Since the 1990s, there has been great progress in Bhutan’s small, agricultural based economy. With this economic progress, the citizens of Bhutan have seen a decline in poverty, a decentralized government and better access to health care.
In 2007, poverty in Bhutan was well over 40 percent. As of 2014, Bhutan’s National Statistics Bureau reports that poverty is at 12 percent nationally. Dietary diversity has improved greatly since 2007 among poor and non-poor, with households consuming higher amounts of nuts, fruits, oils and fats and sweeteners like sugar and honey.
Still, as more and more of Bhutan’s small population of 761,019 mobilizes out of extreme instances of poverty, there are indications that proper nutrition is a problem for many, especially children. It is estimated that 34 percent of children in Bhutan are stunted as a result of malnutrition and 11 percent show signs of wasting. While malnutrition and stunting is found to be slightly higher in rural regions of western and eastern Bhutan, national statistics from Bhutan show that at least 15 percent of children under five are undernourished.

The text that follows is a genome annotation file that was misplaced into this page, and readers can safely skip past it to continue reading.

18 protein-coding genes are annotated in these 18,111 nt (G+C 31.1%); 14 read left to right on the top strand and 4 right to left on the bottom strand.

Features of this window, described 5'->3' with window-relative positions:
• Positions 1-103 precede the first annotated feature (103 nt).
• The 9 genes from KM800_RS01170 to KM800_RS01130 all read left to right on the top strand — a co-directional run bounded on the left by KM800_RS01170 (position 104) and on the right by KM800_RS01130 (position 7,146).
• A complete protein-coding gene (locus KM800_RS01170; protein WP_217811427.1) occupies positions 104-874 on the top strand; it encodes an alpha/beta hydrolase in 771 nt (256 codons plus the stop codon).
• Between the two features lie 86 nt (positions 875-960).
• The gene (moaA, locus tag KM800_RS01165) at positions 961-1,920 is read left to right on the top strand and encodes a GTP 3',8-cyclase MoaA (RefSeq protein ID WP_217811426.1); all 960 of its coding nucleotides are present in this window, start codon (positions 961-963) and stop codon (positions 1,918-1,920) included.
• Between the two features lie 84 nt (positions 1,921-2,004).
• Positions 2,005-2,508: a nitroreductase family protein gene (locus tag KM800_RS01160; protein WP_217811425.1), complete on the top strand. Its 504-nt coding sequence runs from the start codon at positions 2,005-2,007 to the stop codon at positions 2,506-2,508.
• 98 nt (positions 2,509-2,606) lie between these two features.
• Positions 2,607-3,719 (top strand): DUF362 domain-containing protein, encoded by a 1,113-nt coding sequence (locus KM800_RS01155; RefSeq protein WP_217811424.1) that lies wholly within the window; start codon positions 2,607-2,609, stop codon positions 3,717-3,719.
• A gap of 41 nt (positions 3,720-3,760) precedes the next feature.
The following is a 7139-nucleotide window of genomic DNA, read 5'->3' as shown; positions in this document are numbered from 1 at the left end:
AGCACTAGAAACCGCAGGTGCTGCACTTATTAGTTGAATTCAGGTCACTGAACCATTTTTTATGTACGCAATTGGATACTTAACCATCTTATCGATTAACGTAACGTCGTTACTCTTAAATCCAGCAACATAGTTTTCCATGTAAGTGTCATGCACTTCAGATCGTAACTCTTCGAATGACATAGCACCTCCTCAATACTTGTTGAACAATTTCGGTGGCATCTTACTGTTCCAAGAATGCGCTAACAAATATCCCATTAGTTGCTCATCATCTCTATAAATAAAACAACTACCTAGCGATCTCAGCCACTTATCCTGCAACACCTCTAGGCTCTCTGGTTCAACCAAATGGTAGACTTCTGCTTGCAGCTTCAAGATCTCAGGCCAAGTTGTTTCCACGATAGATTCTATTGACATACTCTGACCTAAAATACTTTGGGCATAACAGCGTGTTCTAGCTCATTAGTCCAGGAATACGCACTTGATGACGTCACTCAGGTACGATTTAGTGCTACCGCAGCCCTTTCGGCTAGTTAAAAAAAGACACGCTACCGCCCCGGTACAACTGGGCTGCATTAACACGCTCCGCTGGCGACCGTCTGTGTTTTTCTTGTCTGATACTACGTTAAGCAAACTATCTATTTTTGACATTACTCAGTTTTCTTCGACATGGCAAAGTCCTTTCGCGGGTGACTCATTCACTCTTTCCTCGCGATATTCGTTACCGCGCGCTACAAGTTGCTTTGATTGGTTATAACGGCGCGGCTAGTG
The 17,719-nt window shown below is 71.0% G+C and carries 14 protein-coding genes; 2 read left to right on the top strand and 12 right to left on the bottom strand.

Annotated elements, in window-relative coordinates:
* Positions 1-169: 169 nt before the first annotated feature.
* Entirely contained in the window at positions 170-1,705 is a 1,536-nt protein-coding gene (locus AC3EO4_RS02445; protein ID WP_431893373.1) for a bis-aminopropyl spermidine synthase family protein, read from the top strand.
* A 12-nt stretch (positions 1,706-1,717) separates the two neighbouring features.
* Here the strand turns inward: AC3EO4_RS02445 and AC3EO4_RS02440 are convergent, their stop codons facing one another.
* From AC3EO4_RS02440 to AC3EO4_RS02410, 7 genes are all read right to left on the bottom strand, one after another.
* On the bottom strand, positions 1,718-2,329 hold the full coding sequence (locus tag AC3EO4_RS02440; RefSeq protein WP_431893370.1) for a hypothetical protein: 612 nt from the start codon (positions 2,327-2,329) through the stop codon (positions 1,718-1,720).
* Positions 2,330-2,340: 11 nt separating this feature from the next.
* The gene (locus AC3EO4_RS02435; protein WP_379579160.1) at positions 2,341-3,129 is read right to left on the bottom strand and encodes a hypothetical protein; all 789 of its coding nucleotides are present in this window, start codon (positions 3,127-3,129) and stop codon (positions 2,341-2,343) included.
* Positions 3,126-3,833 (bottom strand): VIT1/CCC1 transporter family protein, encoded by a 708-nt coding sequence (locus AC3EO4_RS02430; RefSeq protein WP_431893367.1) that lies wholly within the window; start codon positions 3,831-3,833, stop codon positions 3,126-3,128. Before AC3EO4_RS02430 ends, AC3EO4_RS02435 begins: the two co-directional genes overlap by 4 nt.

There are a number of reasons as to why malnutrition and the stunting of children is prevalent in Bhutan. One significant factor is the health and nutrition of mothers who are pregnant or nursing. According to UNICEF, poor practices of infant feeding and a 50 percent rate of anemia among young mothers contributes to the vicious cycle of malnutrition among young children in Bhutan. As a result, one of every 10 mothers gives birth to a low-weight baby. The Bhutan Poverty Assessment said, “the under nutrition problem is prevalent in the eastern part of the country and among children of mothers with no education.”
There is an overall lack of use of antenatal and prenatal care amongst mothers in Bhutan. Few women in rural areas have their births attended by skilled professionals, even though Bhutan offers a system of universal health care to its citizens.
Others point to Bhutan’s reliance on foreign imports of food as being the main cause. This reliance causes the population to depend on foreign sources of food, which sometimes leads to a degree of neglect in subsistence farming and agriculture. Also, imports of certain Western foods, high in sugar content and offering little nutritional value, have led to a disparity in adequate nutrition in Bhutan.
The Kingdom of Bhutan is on track to meet the Millennium Development Goals; however, malnutrition remains the main impediment to Bhutan’s development. Though Bhutan fares far better than other nations in Southern Asia, it has recognized that in order to improve the overall well-being of the nation, something must be done to improve the health and nutrition of its young mothers and children.
– Candice Hughes